The many hundreds of individual anthropogenic VOC emitted into the atmosphere are primarily represented in the SAPRC mechanism using lumped species groups. Species are separated into groups based on their reaction mechanism and rate coefficient, and surrogate species are used to represent the reactions of all VOC assigned to each lumped group. The existing surrogate species mixtures defining the chemistry of the lumped groups were developed by Carter based on speciated measurements of ambient hydrocarbon concentrations, but these data were collected in the mid-1980s. Reformulation of fuels and consumer products, and control measures that have altered the total amounts of VOC emitted by various source categories, have substantially changed the concentrations and relative abundances of many individual VOC present in the atmosphere. The next step in my research was to develop updated lumped species definitions using emission inventories and source category-related VOC speciation profiles. The resulting lumped species definitions created in this dissertation are up-to-date and simpler, but still represent 95% of the total moles of species assigned to each lumped group. Most of the inventory-based lumped VOC definitions now align better with ambient VOC measurements compared to the existing lumped species definitions in SAPRC99 and SAPRC07. The updated definitions result in lower rate coefficients for most lumped VOC + OH. reactions, that reflect the effects of emission control measures that have required reformulation to reduce the reactivity of VOC mixtures used in fuels and consumer products. In the air quality model, the new surrogate species definitions result in slightly lower peak ozone concentrations, as much as a 1.8 ppb reduction in houly maximum ozone concentration in some cases.
Consistent with current practice in other mechanisms, the SAPRC mechanism describes the atmospheric oxidation of VOC using temperature-independent parameters that specify branching in peroxy radical + NO reactions between NO to NO2 conversion and organic nitrate-forming channels. Additional temperature-independent parameters are used to describe the fate of alkoxy radicals: reaction with O2, isomerization, and decomposition. In reality, the branching ratios for these pathways depend on temperature. The final major element of my research, needed to reproduce more accurately the spatial, diurnal, and day-to-day differences in air quality that are driven in part by differences in temperature, is development of a new version of the mechanism that captures the missing temperature dependencies of alkoxy and peroxy radical reactions. Organic nitrate formation, which decreases with temperature, competes with NO to NO2 conversion and hence inhibits production of ozone locally. Alkoxy radical decomposition competes with isomerization, resulting in increased aldehyde yields and decreased ketone yields with increasing temperature. This drives the resulting VOC oxidation products toward a more reactive mix at higher temperatures. The VOC oxidation product yields for the existing SAPRC mechanism are all specified for T = 300 K, and do not vary with temperature. Changes in predicted organic nitrate, aldehyde, and ketone concentrations follow as expected with inclusion of these missing temperature dependencies in the mechanism, as do subsequent changes in predicted ozone. Variations in predicted ozone linked to temperature differences are further enhanced with the additional inclusion of temperature-dependent evaporative VOC emissions. However, predicted ozone is not very sensitive to these mechanism changes, the largest changes were in the maximum hourly ozone (up to ~±1.5 pbb).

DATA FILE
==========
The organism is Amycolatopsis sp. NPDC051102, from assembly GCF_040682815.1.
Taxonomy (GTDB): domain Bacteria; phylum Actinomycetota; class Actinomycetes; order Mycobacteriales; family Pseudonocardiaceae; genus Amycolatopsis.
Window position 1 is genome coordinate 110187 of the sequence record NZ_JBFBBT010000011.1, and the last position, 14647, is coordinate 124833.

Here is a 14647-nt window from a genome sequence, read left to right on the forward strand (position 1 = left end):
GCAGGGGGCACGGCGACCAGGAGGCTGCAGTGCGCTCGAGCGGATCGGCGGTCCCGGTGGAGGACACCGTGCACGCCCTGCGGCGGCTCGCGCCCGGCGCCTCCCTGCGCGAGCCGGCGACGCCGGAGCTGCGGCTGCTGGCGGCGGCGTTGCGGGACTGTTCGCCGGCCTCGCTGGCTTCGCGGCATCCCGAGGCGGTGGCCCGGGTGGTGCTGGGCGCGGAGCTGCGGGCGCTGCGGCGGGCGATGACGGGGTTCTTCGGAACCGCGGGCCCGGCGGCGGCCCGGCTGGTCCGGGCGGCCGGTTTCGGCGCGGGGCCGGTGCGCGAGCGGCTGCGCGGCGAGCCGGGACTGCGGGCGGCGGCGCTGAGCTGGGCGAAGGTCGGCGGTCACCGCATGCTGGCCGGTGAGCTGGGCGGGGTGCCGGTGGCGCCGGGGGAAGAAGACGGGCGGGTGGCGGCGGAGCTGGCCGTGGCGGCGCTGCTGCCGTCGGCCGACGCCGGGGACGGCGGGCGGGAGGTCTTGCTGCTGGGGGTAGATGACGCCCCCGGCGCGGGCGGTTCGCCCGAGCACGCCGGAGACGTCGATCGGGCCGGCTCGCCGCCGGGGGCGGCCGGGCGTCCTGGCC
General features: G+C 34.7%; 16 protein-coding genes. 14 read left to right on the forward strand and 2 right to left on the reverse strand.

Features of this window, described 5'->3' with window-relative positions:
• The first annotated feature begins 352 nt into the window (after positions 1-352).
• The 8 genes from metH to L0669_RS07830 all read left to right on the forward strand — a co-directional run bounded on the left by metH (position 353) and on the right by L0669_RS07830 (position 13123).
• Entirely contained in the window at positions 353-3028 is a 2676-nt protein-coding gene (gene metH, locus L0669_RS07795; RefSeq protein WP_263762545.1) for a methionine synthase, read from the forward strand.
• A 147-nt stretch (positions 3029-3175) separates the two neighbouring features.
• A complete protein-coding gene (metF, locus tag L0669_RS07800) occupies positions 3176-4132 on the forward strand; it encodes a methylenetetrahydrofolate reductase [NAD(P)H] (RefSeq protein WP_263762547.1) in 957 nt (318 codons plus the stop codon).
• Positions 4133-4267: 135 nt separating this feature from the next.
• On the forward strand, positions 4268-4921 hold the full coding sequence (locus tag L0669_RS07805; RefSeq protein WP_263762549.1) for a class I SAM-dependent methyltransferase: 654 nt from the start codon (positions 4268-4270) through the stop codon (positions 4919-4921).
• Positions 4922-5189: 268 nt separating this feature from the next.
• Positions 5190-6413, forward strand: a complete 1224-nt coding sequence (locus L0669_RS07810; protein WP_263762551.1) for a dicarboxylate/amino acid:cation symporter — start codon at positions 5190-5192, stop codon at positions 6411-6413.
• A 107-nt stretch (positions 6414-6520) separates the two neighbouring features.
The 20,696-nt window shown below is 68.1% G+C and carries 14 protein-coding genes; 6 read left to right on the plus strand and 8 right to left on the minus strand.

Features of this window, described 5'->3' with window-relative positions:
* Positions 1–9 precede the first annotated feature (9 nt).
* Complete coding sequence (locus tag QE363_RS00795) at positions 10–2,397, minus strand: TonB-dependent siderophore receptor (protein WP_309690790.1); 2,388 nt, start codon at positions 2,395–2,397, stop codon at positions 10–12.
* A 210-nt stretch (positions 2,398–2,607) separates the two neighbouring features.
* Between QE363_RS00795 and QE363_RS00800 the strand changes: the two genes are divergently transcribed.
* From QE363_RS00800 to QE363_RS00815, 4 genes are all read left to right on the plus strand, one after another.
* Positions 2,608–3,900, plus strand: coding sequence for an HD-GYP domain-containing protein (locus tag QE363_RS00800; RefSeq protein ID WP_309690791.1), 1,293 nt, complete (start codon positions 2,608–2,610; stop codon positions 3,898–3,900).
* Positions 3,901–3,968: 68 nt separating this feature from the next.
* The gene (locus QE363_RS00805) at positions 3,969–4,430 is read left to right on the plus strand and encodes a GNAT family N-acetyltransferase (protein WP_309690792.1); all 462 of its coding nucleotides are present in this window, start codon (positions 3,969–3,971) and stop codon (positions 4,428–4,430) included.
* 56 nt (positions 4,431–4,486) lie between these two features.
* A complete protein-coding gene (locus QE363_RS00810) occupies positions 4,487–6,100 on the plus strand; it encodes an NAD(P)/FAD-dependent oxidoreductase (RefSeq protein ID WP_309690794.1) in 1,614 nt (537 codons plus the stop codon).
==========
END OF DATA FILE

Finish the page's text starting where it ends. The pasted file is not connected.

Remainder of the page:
Temperatures in California are predicted to rise by 1 to 4oC throughout the state of California by 2050 relative to year 2000. In studying the effects of climate change on air quality, it is important to describe correctly the temperature dependence of relevant atmospheric chemistry. The effect of using the temperature-dependent VOC reaction mechanism developed as part of this research is assessed for a future climate change scenario. Compared to previous assessments, use of the revised chemical mechanism indicates a slightly increased potential penalty from climate change with respect to ozone air quality in central California.